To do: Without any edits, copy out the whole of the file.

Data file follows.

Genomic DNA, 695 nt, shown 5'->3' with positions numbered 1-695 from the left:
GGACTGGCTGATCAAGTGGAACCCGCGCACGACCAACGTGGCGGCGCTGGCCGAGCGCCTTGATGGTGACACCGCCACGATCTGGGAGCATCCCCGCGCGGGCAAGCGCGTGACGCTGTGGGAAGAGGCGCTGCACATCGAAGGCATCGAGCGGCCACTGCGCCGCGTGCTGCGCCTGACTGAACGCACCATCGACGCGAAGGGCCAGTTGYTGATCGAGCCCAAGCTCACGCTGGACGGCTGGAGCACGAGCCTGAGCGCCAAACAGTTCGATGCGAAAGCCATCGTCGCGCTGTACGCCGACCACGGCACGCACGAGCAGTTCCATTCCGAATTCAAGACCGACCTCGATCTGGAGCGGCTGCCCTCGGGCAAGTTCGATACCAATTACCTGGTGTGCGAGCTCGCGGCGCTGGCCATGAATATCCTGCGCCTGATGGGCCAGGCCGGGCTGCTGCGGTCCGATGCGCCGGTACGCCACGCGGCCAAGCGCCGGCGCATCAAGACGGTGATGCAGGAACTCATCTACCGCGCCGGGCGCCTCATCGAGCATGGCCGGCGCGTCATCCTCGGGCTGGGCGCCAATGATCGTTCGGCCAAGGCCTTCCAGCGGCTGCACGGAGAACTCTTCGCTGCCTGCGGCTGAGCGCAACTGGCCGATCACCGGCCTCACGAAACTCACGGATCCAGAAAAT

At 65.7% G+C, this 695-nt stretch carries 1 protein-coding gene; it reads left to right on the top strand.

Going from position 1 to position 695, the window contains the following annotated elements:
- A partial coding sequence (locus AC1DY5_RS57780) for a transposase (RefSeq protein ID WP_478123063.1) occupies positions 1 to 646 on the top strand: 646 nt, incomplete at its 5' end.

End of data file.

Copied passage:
Genomic DNA, 695 nt, shown 5'->3' with positions numbered 1-695 from the left:
GGACTGGCTGATCAAGTGGAACCCGCGCACGACCAACGTGGCGGCGCTGGCCGAGCGCCTTGATGGTGACACCGCCACGATCTGGGAGCATCCCCGCGCGGGCAAGCGCGTGACGCTGTGGGAAGAGGCGCTGCACATCGAAGGCATCGAGCGGCCACTGCGCCGCGTGCTGCGCCTGACTGAACGCACCATCGACGCGAAGGGCCAGTTGYTGATCGAGCCCAAGCTCACGCTGGACGGCTGGAGCACGAGCCTGAGCGCCAAACAGTTCGATGCGAAAGCCATCGTCGCGCTGTACGCCGACCACGGCACGCACGAGCAGTTCCATTCCGAATTCAAGACCGACCTCGATCTGGAGCGGCTGCCCTCGGGCAAGTTCGATACCAATTACCTGGTGTGCGAGCTCGCGGCGCTGGCCATGAATATCCTGCGCCTGATGGGCCAGGCCGGGCTGCTGCGGTCCGATGCGCCGGTACGCCACGCGGCCAAGCGCCGGCGCATCAAGACGGTGATGCAGGAACTCATCTACCGCGCCGGGCGCCTCATCGAGCATGGCCGGCGCGTCATCCTCGGGCTGGGCGCCAATGATCGTTCGGCCAAGGCCTTCCAGCGGCTGCACGGAGAACTCTTCGCTGCCTGCGGCTGAGCGCAACTGGCCGATCACCGGCCTCACGAAACTCACGGATCCAGAAAAT

At 65.7% G+C, this 695-nt stretch carries 1 protein-coding gene; it reads left to right on the top strand.

Going from position 1 to position 695, the window contains the following annotated elements:
- A partial coding sequence (locus AC1DY5_RS57780) for a transposase (RefSeq protein ID WP_478123063.1) occupies positions 1 to 646 on the top strand: 646 nt, incomplete at its 5' end.